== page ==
about the knapps
President Knapp chose this photo of sheep grazing in front of the White House from the Library of Congress collection.
President Steven Knapp and his wife Diane Robinson Knapp are not just supporters of agriculture but also practitioners. The Knapps tend a 6.5 acre farm in Sparks, Maryland, where they keep a variety of sheep, chickens, rabbits, and (to protect the sheep from coyotes) one opinionated donkey.
The Knapps’ commitment to healthy food and sustainable agriculture reflects their experience and background. Diane Knapp received her bachelor’s and master’s degrees in human nutrition and education from Cornell University. She worked for 25 years as a Registered Dietitian in clinical dietetics and food service management at prominent hospitals in New York and California. In 1994, she and President Knapp bought the farm in Maryland, where she discovered her passion for raising sheep and being a steward of the land. At GW, she chairs the Urban Food Task Force, which partners with community organizations and political leaders who are committed to addressing the issues of food access, nutrition, and hunger. President Knapp shares these passions and announced as one of his first priorities when he arrived in 2007 the transformation of GW into a model of urban sustainability.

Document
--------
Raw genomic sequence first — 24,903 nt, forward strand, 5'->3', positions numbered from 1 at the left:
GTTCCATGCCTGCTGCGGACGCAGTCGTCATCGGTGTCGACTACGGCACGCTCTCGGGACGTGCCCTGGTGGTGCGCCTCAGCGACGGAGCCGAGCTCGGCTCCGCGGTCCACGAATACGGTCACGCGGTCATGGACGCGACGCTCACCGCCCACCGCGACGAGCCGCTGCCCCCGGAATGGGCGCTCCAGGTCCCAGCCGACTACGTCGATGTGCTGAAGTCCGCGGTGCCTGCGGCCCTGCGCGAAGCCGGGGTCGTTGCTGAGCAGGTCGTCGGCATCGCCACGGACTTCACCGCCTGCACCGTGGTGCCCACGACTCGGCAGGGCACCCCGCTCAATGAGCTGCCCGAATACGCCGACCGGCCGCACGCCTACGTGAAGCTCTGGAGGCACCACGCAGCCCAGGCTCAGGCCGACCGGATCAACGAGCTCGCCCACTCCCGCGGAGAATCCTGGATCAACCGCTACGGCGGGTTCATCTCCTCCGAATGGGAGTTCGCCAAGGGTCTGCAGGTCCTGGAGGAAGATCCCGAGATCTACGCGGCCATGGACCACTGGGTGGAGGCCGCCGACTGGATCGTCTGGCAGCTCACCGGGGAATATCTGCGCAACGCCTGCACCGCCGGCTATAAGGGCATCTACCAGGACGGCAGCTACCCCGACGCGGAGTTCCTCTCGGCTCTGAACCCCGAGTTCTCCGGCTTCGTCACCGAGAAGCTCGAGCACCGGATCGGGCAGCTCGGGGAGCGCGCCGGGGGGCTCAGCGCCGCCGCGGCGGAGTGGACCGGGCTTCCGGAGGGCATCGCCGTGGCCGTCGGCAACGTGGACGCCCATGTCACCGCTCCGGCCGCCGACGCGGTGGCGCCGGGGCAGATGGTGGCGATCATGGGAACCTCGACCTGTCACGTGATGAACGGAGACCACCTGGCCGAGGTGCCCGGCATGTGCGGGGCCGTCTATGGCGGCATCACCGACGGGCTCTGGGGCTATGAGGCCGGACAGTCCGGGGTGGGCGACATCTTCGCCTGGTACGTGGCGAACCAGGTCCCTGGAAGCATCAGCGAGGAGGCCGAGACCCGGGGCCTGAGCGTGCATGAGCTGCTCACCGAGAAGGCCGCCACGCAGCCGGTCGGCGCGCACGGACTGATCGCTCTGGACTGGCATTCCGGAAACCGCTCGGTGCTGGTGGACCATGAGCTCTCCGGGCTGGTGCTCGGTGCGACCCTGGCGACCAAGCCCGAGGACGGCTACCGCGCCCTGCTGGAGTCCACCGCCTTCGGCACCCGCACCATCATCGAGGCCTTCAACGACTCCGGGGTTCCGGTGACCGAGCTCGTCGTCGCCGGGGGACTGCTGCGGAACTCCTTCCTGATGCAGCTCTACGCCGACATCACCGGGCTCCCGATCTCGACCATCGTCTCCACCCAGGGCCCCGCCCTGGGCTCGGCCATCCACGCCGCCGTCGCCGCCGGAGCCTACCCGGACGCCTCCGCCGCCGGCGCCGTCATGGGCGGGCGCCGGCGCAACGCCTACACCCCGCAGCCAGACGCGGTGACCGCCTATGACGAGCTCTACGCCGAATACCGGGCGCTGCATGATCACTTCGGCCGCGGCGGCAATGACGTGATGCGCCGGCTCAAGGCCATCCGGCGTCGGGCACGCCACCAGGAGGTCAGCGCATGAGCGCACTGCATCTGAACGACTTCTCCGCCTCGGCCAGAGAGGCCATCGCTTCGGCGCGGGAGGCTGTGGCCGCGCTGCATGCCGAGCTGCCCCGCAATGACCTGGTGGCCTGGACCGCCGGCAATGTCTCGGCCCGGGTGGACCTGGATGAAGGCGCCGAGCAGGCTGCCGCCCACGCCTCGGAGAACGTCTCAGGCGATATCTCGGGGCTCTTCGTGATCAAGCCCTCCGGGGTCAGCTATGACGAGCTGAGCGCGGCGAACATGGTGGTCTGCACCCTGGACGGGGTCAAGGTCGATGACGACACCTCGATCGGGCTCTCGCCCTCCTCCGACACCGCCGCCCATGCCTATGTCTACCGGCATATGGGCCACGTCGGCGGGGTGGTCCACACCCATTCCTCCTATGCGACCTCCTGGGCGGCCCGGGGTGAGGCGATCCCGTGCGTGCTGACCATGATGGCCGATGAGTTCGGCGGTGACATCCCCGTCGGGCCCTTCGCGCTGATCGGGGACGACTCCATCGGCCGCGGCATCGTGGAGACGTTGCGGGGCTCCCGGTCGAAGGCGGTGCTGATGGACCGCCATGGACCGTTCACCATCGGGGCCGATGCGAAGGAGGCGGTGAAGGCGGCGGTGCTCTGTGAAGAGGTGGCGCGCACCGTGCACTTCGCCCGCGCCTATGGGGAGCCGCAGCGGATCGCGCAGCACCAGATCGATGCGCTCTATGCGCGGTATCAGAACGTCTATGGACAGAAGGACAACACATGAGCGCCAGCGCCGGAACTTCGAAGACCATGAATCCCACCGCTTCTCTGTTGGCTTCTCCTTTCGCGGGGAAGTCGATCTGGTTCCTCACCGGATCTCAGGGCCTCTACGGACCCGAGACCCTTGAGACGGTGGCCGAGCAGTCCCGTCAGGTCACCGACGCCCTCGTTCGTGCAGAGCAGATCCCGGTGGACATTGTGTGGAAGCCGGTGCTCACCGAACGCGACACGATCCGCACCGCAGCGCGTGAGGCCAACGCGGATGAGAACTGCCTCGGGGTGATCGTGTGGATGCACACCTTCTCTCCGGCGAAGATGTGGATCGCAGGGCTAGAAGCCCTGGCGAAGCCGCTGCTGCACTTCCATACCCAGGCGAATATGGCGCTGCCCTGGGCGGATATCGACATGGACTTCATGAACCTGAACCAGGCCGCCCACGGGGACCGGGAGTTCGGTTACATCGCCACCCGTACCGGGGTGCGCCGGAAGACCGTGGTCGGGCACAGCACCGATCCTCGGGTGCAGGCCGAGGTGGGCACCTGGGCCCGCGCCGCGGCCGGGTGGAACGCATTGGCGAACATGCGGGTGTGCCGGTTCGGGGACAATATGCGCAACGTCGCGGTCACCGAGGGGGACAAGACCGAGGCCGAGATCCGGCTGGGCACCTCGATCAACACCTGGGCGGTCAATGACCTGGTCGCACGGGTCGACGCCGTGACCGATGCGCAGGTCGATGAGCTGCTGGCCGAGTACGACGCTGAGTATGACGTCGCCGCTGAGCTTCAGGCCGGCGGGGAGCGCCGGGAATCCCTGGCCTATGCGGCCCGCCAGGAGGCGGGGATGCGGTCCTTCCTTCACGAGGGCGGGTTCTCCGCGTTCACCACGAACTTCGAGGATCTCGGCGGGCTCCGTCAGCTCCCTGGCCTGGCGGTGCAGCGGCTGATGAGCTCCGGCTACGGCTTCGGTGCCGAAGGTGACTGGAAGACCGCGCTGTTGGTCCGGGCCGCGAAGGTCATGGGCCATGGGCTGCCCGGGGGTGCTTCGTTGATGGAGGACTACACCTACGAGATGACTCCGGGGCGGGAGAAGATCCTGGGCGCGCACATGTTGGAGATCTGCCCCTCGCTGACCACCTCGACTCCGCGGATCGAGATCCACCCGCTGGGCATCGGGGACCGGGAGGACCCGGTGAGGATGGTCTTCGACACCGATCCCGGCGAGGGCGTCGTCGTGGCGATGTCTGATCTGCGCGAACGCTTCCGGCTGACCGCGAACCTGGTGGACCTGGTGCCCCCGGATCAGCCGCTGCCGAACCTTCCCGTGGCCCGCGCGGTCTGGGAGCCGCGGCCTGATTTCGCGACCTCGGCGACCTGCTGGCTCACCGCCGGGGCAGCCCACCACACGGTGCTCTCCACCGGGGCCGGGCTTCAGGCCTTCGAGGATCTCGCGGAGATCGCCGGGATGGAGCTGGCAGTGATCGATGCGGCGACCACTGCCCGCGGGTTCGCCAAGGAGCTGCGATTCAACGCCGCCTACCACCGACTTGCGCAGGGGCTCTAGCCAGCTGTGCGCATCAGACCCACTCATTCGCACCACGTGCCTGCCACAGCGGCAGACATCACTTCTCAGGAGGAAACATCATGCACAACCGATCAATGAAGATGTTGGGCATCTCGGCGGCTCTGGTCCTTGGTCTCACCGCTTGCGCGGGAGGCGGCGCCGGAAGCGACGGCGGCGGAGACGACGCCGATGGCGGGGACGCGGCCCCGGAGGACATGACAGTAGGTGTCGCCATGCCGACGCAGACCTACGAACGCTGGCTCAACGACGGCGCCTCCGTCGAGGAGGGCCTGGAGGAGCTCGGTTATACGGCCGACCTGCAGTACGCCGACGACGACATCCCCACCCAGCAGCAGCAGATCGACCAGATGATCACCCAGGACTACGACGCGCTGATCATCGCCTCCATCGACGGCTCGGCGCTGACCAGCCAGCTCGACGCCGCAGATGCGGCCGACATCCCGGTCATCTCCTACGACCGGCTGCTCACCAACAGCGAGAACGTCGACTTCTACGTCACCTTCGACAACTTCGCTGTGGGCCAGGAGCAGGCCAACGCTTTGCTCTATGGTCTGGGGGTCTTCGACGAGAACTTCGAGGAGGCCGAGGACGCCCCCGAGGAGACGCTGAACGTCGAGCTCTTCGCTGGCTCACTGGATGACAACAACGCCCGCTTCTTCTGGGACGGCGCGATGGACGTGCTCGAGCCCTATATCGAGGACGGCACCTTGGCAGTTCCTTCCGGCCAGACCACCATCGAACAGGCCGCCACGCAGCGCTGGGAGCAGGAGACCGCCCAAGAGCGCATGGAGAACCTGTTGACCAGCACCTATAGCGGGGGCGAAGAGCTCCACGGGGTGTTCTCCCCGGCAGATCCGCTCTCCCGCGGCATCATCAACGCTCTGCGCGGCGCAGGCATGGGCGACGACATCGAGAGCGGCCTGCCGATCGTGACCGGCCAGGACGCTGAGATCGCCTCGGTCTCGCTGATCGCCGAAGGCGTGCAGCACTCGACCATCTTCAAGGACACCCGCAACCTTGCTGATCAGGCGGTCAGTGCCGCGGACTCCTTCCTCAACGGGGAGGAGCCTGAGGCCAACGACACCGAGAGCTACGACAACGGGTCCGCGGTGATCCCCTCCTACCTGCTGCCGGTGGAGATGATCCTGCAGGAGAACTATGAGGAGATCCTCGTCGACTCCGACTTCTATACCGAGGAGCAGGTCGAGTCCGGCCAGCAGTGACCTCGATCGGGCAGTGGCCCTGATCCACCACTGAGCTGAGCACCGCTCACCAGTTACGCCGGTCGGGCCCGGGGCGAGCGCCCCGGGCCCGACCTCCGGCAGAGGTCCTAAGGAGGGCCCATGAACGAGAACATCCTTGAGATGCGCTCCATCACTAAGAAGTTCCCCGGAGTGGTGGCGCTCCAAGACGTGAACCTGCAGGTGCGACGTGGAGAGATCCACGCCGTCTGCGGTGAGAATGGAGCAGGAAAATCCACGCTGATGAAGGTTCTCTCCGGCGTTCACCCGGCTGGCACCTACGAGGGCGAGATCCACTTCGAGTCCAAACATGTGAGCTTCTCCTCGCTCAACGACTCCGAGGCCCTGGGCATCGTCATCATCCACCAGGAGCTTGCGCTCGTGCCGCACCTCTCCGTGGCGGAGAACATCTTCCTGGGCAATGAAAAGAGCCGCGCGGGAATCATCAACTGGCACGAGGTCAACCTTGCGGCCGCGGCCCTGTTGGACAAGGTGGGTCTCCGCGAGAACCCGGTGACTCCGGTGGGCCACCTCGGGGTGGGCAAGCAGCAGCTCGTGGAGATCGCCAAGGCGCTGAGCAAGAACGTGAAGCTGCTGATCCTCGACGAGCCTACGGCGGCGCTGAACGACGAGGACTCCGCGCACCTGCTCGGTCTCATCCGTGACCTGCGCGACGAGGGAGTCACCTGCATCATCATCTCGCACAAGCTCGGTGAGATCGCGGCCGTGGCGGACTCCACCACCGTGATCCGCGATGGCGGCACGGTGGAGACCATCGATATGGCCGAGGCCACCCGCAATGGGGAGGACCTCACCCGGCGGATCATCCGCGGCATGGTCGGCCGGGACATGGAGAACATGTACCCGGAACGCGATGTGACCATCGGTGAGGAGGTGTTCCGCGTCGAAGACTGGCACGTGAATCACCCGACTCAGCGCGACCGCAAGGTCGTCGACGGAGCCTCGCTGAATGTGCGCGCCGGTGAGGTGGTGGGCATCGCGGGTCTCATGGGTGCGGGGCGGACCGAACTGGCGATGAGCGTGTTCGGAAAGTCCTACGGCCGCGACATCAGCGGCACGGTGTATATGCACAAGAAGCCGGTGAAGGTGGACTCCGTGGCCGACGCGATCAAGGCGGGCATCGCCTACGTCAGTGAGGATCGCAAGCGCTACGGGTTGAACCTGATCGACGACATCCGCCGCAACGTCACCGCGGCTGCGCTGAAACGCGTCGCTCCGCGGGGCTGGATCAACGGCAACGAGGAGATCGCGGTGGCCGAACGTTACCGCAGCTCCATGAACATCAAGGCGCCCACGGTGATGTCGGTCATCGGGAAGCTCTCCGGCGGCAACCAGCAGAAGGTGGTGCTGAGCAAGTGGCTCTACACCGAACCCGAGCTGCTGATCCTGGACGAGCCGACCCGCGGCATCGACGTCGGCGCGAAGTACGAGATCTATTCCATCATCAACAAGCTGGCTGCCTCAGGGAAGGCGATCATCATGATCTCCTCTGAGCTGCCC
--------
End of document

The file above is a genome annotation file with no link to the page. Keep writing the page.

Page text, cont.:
The Knapps’ farm is never far from their minds, even though they now live on campus in the heart of Washington DC. As they enter the President’s house, visitors are greeted by a photo of sheep grazing on the White House lawn in 1918. Although the sheep were there to symbolize the importance of family farming to the support of American troops in World War I, they are a reminder that our capital city is linked to the land, and they inspire, perhaps, a vision of the city’s sustainable future.